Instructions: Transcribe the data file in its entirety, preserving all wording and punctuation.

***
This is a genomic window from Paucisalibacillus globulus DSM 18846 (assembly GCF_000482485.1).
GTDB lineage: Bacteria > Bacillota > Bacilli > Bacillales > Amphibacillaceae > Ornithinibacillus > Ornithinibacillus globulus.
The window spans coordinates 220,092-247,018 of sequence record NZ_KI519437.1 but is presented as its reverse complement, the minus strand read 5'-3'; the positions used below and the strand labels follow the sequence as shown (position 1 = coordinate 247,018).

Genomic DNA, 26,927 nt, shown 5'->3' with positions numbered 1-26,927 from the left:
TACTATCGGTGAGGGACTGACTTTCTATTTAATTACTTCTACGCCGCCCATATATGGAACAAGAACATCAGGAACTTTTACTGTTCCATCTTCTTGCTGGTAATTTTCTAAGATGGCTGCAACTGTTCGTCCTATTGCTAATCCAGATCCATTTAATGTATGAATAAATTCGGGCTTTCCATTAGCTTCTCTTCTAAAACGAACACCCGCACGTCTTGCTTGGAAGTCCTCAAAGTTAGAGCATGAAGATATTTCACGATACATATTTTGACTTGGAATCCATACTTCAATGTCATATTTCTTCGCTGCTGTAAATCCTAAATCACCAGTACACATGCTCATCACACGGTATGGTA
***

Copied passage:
This is a genomic window from Paucisalibacillus globulus DSM 18846 (assembly GCF_000482485.1).
GTDB lineage: Bacteria > Bacillota > Bacilli > Bacillales > Amphibacillaceae > Ornithinibacillus > Ornithinibacillus globulus.
The window spans coordinates 220,092-247,018 of sequence record NZ_KI519437.1 but is presented as its reverse complement, the minus strand read 5'-3'; the positions used below and the strand labels follow the sequence as shown (position 1 = coordinate 247,018).

Genomic DNA, 26,927 nt, shown 5'->3' with positions numbered 1-26,927 from the left:
TACTATCGGTGAGGGACTGACTTTCTATTTAATTACTTCTACGCCGCCCATATATGGAACAAGAACATCAGGAACTTTTACTGTTCCATCTTCTTGCTGGTAATTTTCTAAGATGGCTGCAACTGTTCGTCCTATTGCTAATCCAGATCCATTTAATGTATGAATAAATTCGGGCTTTCCATTAGCTTCTCTTCTAAAACGAACACCCGCACGTCTTGCTTGGAAGTCCTCAAAGTTAGAGCATGAAGATATTTCACGATACATATTTTGACTTGGAATCCATACTTCAATGTCATATTTCTTCGCTGCTGTAAATCCTAAATCACCAGTACACATGCTCATCACACGGTATGGTA